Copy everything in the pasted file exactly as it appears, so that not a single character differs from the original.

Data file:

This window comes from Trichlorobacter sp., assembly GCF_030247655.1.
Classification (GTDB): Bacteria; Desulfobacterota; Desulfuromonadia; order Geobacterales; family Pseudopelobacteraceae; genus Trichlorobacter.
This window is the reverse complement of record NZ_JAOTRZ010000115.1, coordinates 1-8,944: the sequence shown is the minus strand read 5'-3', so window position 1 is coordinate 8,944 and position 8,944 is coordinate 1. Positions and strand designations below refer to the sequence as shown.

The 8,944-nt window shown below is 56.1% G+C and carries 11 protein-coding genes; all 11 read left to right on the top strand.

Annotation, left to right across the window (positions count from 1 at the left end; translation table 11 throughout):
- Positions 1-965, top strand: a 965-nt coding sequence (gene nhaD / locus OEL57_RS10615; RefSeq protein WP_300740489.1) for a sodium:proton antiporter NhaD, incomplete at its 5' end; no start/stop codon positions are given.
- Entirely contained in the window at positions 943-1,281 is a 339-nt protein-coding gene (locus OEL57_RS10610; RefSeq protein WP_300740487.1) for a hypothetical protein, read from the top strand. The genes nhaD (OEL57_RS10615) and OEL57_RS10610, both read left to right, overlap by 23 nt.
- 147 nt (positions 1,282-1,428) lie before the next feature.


This window comes from Trichlorobacter sp., assembly GCF_030247655.1.
Classification (GTDB): Bacteria; Desulfobacterota; Desulfuromonadia; order Geobacterales; family Pseudopelobacteraceae; genus Trichlorobacter.
This window is the reverse complement of record NZ_JAOTRZ010000115.1, coordinates 1-8,944: the sequence shown is the minus strand read 5'-3', so window position 1 is coordinate 8,944 and position 8,944 is coordinate 1. Positions and strand designations below refer to the sequence as shown.

The 8,944-nt window shown below is 56.1% G+C and carries 11 protein-coding genes; all 11 read left to right on the top strand.

Annotation, left to right across the window (positions count from 1 at the left end; translation table 11 throughout):
- Positions 1-965, top strand: a 965-nt coding sequence (gene nhaD / locus OEL57_RS10615; RefSeq protein WP_300740489.1) for a sodium:proton antiporter NhaD, incomplete at its 5' end; no start/stop codon positions are given.
- Entirely contained in the window at positions 943-1,281 is a 339-nt protein-coding gene (locus OEL57_RS10610; RefSeq protein WP_300740487.1) for a hypothetical protein, read from the top strand. The genes nhaD (OEL57_RS10615) and OEL57_RS10610, both read left to right, overlap by 23 nt.
- 147 nt (positions 1,282-1,428) lie before the next feature.